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I read a rather interesting article this morning, and it really started me thinking. The article was in “Reason” and it was titled “Defending Prostitots.” Yes, that word is “prostitots” and it is not a misspelling of “prostitutes.” I read, a lot, and we get a variety of different magazines here at work. Most I just flip through to catalogue what our competition is doing, others to see what is being said on both sides of the gun-control debate. I usually ignore the rest, and aside from work interests, I rarely find anything of personal value in them. This article was different.

The article was discussing a recent study by the American Psychological Association on the sexualization of our children – specifically young girls – and it posited some interesting opinions on that report. Now, not having read the entire 72-page report, I’ve skimmed a synopsis, and that’s about all I can manage, I can form no opinions on it from first-hand knowledge.

The bottom line on both sides here: The APA’s report suggests that this sexualization and “dumbing down” of our girls has resulted in greater levels of depression, addiction and teen pregnancy rates. It also suggests increasing incidents of rape, molestation and other violence are the fault of this same trend. Meanwhile, “Reason” maintains that the rates of teenage abortion has declined (between 1998 and 2002 – where are the more recent numbers?), the number of girls engaging in sexual relations before age 15 has decreased, and that rape statistics have gone down by nearly 80 percent (hmmm – I want to see those numbers, please).

Aside from being interesting albeit not very informative, all of the above means precisely nothing to me as a parent. And quite honestly, I don’t know too many parents who give a hoot what the APA thinks, or what the editors of “Reason” or any other magazine think. Most parents I know care about what they see with their own eyes, what they experience in their own lives, and the trends they see affecting their own children. So, collectively to the above: Shove it. Here’s how I see it.

When I was a kid, kids were kids, dammit. Little girls didn’t have tiny thongs. Yes. Thongs. In little girl sizes. Troll dolls were so ugly they were cute and they were rather asexual. Now, there are Trollz, which are scarily similar and even more scarily very different. Barbie was slutty enough for us; now there are Bratz dolls. American Girl, once the paradigm of perfect, porcelain purity, has now joined with Bath & Body Works resulting in a new line of hair and skin care products. OK, so I’m looking back with rose-colored glasses firmly in place, waxing nostalgic for those days of comparative innocence. Sure. I admit that. What mother (especially one who has a girl who has gone past toddler) doesn’t?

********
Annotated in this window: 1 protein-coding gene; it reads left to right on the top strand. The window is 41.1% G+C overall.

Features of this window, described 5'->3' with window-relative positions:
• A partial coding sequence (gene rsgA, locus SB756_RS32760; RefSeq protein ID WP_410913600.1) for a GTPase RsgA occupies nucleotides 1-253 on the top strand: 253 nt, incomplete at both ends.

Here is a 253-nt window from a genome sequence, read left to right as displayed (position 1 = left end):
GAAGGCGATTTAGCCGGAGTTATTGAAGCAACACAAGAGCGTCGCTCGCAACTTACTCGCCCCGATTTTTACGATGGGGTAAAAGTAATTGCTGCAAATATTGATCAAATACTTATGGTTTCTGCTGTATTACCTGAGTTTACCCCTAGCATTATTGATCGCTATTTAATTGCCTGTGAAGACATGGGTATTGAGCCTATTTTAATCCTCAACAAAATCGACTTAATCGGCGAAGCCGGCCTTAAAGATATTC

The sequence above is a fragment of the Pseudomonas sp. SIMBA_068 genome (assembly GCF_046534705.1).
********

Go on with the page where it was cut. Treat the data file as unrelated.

Kids mimic what their role models and idols do. So, when their “idols” are essentially nothing more than Pop-Tarts, what should we expect? It’s easy to point fingers and cast shadows of blame and doubt. Are these newer, more confident, more powerful Disney heroines actually oversexed little harlots out to subvert our daughters? Or are they simply presenting a more modern view of femininity and “girl power”? We’re no longer relegated to the role of helpless damsel in distress fellas. Today’s Cinderella wouldn’t rely on a Fairy Godmother, she’d pull a Scarlet and make her own dress all over again. Perhaps it’s the fault of the tarted up images our girls see. No longer are tweens allowed to look awkward and, well, like tweens. Now they are expected to wear makeup, be body and fashion conscious and to be basically miniature versions of their older siblings.

Though I too abhor the continued sexualization of our kids, I take even greater exception to those who paint the picture that rape and violence are the fault of these images. Whoa. Did anyone catch that statement, the one way back in the beginning? Yep. That one. The one where the APA suggests that rape, molestation and acts of violence against girls are the result of this sexualized image? Now we know why this whole thing bugs me so much. Instead of moving forward, we’ve moved backward. That attitude is taking a step backward to the “blame the victim” days. When you can start saying that girls looking and dressing like tarts, or prostitots, is what is causing them to be raped, molested and victimized, you are shifting blame from the perpetrators of the violence back onto the victims.

No, I’m not about to let my barely teenage daughter dress like a little tart, and fortunately, she has no desire to do so. Yes, I’m disgusted by the very idea of thongs for little kids; there is just something dreadfully, horribly wrong with that image, OK? But I am not about to start shouting about this all being the reason are girls are getting pregnant at earlier ages, having more abortions, being raped more often, being molested more often, etc. The images girls present and the sexualization of our culture, as well as the dumbing-down effect, can certainly be part of the reason behind teen pregnancy rates and some of the other issues – but there are other factors at play there as well. But, in no real world, in no stretch of any imagination, in no just life can any amount of sexualization, any amount of slutty appearance be the cause of rape, molestation and violence.

Can you imagine that case?
Well, son. You’re off the hook for molesting that 5-year-old girl. She was wearing thong panties, and obviously asking for it.